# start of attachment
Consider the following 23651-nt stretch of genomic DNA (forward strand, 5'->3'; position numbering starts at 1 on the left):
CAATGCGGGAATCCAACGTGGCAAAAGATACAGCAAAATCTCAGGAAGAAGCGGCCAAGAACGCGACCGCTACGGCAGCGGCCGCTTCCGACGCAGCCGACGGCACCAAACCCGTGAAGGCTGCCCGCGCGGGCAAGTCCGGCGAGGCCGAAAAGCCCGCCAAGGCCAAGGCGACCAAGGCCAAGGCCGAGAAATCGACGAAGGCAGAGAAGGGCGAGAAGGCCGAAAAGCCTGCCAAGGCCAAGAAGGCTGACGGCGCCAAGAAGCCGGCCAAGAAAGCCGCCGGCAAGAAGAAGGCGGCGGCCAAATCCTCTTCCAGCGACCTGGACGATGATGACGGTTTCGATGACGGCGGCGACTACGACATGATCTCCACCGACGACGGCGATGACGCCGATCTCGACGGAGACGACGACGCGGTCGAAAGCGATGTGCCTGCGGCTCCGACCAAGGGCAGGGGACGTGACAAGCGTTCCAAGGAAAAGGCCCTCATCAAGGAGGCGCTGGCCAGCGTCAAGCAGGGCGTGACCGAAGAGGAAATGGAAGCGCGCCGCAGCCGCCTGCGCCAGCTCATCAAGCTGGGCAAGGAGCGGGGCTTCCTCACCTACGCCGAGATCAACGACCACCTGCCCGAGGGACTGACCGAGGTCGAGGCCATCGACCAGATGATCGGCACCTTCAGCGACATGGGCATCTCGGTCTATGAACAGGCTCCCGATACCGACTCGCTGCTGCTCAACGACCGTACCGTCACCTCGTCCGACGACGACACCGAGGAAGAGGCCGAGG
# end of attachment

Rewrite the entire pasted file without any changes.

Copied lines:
Consider the following 23651-nt stretch of genomic DNA (forward strand, 5'->3'; position numbering starts at 1 on the left):
CAATGCGGGAATCCAACGTGGCAAAAGATACAGCAAAATCTCAGGAAGAAGCGGCCAAGAACGCGACCGCTACGGCAGCGGCCGCTTCCGACGCAGCCGACGGCACCAAACCCGTGAAGGCTGCCCGCGCGGGCAAGTCCGGCGAGGCCGAAAAGCCCGCCAAGGCCAAGGCGACCAAGGCCAAGGCCGAGAAATCGACGAAGGCAGAGAAGGGCGAGAAGGCCGAAAAGCCTGCCAAGGCCAAGAAGGCTGACGGCGCCAAGAAGCCGGCCAAGAAAGCCGCCGGCAAGAAGAAGGCGGCGGCCAAATCCTCTTCCAGCGACCTGGACGATGATGACGGTTTCGATGACGGCGGCGACTACGACATGATCTCCACCGACGACGGCGATGACGCCGATCTCGACGGAGACGACGACGCGGTCGAAAGCGATGTGCCTGCGGCTCCGACCAAGGGCAGGGGACGTGACAAGCGTTCCAAGGAAAAGGCCCTCATCAAGGAGGCGCTGGCCAGCGTCAAGCAGGGCGTGACCGAAGAGGAAATGGAAGCGCGCCGCAGCCGCCTGCGCCAGCTCATCAAGCTGGGCAAGGAGCGGGGCTTCCTCACCTACGCCGAGATCAACGACCACCTGCCCGAGGGACTGACCGAGGTCGAGGCCATCGACCAGATGATCGGCACCTTCAGCGACATGGGCATCTCGGTCTATGAACAGGCTCCCGATACCGACTCGCTGCTGCTCAACGACCGTACCGTCACCTCGTCCGACGACGACACCGAGGAAGAGGCCGAGG